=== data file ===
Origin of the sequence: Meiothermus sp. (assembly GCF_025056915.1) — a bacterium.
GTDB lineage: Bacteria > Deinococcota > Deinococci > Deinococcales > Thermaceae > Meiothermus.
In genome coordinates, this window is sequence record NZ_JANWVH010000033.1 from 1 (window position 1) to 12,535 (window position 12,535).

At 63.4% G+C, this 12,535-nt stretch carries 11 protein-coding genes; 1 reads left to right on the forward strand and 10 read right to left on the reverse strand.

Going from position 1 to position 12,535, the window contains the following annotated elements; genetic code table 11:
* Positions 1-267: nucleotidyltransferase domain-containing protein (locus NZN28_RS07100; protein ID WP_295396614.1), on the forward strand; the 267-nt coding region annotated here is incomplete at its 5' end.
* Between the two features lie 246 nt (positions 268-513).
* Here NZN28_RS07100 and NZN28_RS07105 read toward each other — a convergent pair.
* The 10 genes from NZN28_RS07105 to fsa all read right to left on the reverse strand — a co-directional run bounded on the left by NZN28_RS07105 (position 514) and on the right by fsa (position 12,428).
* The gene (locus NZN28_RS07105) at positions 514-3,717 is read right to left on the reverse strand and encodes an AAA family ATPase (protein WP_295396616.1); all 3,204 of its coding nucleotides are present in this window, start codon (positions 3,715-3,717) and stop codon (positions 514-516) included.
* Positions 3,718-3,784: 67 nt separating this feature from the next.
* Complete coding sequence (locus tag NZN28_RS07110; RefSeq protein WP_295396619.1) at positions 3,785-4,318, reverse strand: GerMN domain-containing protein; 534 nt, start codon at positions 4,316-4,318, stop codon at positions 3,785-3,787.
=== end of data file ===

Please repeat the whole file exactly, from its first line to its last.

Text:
Origin of the sequence: Meiothermus sp. (assembly GCF_025056915.1) — a bacterium.
GTDB lineage: Bacteria > Deinococcota > Deinococci > Deinococcales > Thermaceae > Meiothermus.
In genome coordinates, this window is sequence record NZ_JANWVH010000033.1 from 1 (window position 1) to 12,535 (window position 12,535).

At 63.4% G+C, this 12,535-nt stretch carries 11 protein-coding genes; 1 reads left to right on the forward strand and 10 read right to left on the reverse strand.

Going from position 1 to position 12,535, the window contains the following annotated elements; genetic code table 11:
* Positions 1-267: nucleotidyltransferase domain-containing protein (locus NZN28_RS07100; protein ID WP_295396614.1), on the forward strand; the 267-nt coding region annotated here is incomplete at its 5' end.
* Between the two features lie 246 nt (positions 268-513).
* Here NZN28_RS07100 and NZN28_RS07105 read toward each other — a convergent pair.
* The 10 genes from NZN28_RS07105 to fsa all read right to left on the reverse strand — a co-directional run bounded on the left by NZN28_RS07105 (position 514) and on the right by fsa (position 12,428).
* The gene (locus NZN28_RS07105) at positions 514-3,717 is read right to left on the reverse strand and encodes an AAA family ATPase (protein WP_295396616.1); all 3,204 of its coding nucleotides are present in this window, start codon (positions 3,715-3,717) and stop codon (positions 514-516) included.
* Positions 3,718-3,784: 67 nt separating this feature from the next.
* Complete coding sequence (locus tag NZN28_RS07110; RefSeq protein WP_295396619.1) at positions 3,785-4,318, reverse strand: GerMN domain-containing protein; 534 nt, start codon at positions 4,316-4,318, stop codon at positions 3,785-3,787.